Read 39 tweets
Sheffield United’s 2018/19 financial results covered a season when they finished second in the Championship, securing automatic promotion to mark a remarkable rise from League One to the Premier League in 3 years under Manager of the Year Chris Wilder. Some thoughts follow #SUFC
These accounts cover the final year of #SUFC co-ownership between Kevin McCabe and Prince Abdullah. Since then the High Court has ruled that McCabe must sell his 50% share to the Prince for £5m. As a result, the club will purchase the stadium and training facility for £43.5m.
#SUFC loss increased from £2m to £21m, reflecting the “exceptional cost of promotion to the Premier League”. Revenue rose 4% (£0.8m) to £21m, while profit on player sales was up £6m (69%) to £14m, but this was more than offset by £26m of cost growth.
Read 42 tweets
Leeds United’s 2018/19 accounts cover “one of the most exciting years in over a decade” under renowned coach Marcelo Bielsa, though it ultimately ended in disappointment, as they finished 3rd in the Championship before losing to #DCFC in the play-offs. Some thoughts follow #LUFC
#LUFC loss widened from £4m to £21m, despite revenue rising £8m (20%) from £41m to £49m, as profit on player sales dropped £2m to £16m and expenses increased by a chunky £23m, as owner Andrea Radrizzani made significant investments to turn Leeds into promotion contenders.
The main reason for #LUFC £8.2m revenue growth was a £5.4m (25%) increase in commercial income from £21.8m to £27.2m (mainly merchandising and hospitality), though gate receipts also rose £1.4m (12%) to £12.6m, while broadcasting was up £1.5m (19%) to £9.1m.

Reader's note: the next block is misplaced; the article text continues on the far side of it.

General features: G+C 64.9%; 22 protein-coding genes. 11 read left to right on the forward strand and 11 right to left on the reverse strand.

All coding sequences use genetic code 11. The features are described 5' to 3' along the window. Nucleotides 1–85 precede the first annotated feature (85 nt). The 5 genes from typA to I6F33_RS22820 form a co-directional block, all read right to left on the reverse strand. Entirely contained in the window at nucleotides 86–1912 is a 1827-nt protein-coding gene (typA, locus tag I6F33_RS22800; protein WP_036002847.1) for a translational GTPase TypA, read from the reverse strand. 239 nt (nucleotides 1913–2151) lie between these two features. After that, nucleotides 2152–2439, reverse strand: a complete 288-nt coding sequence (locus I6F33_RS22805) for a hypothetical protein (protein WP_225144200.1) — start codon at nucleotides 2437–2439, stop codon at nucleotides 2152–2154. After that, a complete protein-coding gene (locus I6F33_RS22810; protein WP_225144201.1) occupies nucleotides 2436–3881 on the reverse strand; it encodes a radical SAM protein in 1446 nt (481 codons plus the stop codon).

Read 45 tweets
Middlesbrough’s 2018/19 financial results covered a season when they finished 7th in the Championship, just missing out on a play-off position. Former player Jonathan Woodgate replaced Tony Pulis as manager in July 2019. Some thoughts in the following thread #Boro
#Boro improved from a £6m loss before tax to a £2m profit, even though revenue dropped £6m (10%) from £62m to £56m and expenses were £3m higher, because profit on player sales more than doubled from £15m to £33m.
#Boro £6m revenue decline was very largely driven by broadcasting’s £6m (12%) fall from £47m to £41m, due to a smaller parachute payment, though gate receipts also dropped £1m (15%) from £7m to £6m. Commercial rose slightly by £0.3m (4%) from £8.3m to £8.6m.
Read 39 tweets